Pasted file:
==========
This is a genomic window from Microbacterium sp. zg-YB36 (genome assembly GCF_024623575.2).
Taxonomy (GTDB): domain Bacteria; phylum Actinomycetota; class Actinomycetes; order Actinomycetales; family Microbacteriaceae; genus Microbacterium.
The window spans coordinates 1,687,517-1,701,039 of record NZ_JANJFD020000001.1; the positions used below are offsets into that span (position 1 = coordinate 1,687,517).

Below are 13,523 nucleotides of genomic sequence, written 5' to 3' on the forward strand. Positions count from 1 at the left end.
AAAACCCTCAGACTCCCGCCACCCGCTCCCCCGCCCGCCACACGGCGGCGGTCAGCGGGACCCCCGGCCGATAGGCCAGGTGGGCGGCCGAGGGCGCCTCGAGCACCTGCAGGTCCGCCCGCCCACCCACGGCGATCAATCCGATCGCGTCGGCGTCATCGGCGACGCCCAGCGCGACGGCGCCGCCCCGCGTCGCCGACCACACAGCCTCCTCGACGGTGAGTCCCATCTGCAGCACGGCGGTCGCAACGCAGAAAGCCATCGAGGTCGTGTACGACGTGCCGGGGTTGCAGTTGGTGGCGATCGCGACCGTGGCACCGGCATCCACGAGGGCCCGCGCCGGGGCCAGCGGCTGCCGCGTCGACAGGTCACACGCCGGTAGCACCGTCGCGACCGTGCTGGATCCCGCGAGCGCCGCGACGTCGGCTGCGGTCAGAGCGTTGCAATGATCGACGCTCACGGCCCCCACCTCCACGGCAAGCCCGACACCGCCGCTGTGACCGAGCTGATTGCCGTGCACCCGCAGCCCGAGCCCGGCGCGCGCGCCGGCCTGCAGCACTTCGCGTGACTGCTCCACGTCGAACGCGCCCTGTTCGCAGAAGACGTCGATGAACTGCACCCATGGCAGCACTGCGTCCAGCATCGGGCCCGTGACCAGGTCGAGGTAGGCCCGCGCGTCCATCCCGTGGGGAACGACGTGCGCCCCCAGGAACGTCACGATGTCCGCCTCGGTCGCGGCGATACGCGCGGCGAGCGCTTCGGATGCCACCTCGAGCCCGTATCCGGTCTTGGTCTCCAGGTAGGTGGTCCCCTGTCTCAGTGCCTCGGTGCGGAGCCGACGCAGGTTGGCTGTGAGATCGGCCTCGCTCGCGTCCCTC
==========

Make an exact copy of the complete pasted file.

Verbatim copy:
This is a genomic window from Microbacterium sp. zg-YB36 (genome assembly GCF_024623575.2).
Taxonomy (GTDB): domain Bacteria; phylum Actinomycetota; class Actinomycetes; order Actinomycetales; family Microbacteriaceae; genus Microbacterium.
The window spans coordinates 1,687,517-1,701,039 of record NZ_JANJFD020000001.1; the positions used below are offsets into that span (position 1 = coordinate 1,687,517).

Below are 13,523 nucleotides of genomic sequence, written 5' to 3' on the forward strand. Positions count from 1 at the left end.
AAAACCCTCAGACTCCCGCCACCCGCTCCCCCGCCCGCCACACGGCGGCGGTCAGCGGGACCCCCGGCCGATAGGCCAGGTGGGCGGCCGAGGGCGCCTCGAGCACCTGCAGGTCCGCCCGCCCACCCACGGCGATCAATCCGATCGCGTCGGCGTCATCGGCGACGCCCAGCGCGACGGCGCCGCCCCGCGTCGCCGACCACACAGCCTCCTCGACGGTGAGTCCCATCTGCAGCACGGCGGTCGCAACGCAGAAAGCCATCGAGGTCGTGTACGACGTGCCGGGGTTGCAGTTGGTGGCGATCGCGACCGTGGCACCGGCATCCACGAGGGCCCGCGCCGGGGCCAGCGGCTGCCGCGTCGACAGGTCACACGCCGGTAGCACCGTCGCGACCGTGCTGGATCCCGCGAGCGCCGCGACGTCGGCTGCGGTCAGAGCGTTGCAATGATCGACGCTCACGGCCCCCACCTCCACGGCAAGCCCGACACCGCCGCTGTGACCGAGCTGATTGCCGTGCACCCGCAGCCCGAGCCCGGCGCGCGCGCCGGCCTGCAGCACTTCGCGTGACTGCTCCACGTCGAACGCGCCCTGTTCGCAGAAGACGTCGATGAACTGCACCCATGGCAGCACTGCGTCCAGCATCGGGCCCGTGACCAGGTCGAGGTAGGCCCGCGCGTCCATCCCGTGGGGAACGACGTGCGCCCCCAGGAACGTCACGATGTCCGCCTCGGTCGCGGCGATACGCGCGGCGAGCGCTTCGGATGCCACCTCGAGCCCGTATCCGGTCTTGGTCTCCAGGTAGGTGGTCCCCTGTCTCAGTGCCTCGGTGCGGAGCCGACGCAGGTTGGCTGTGAGATCGGCCTCGCTCGCGTCCCTC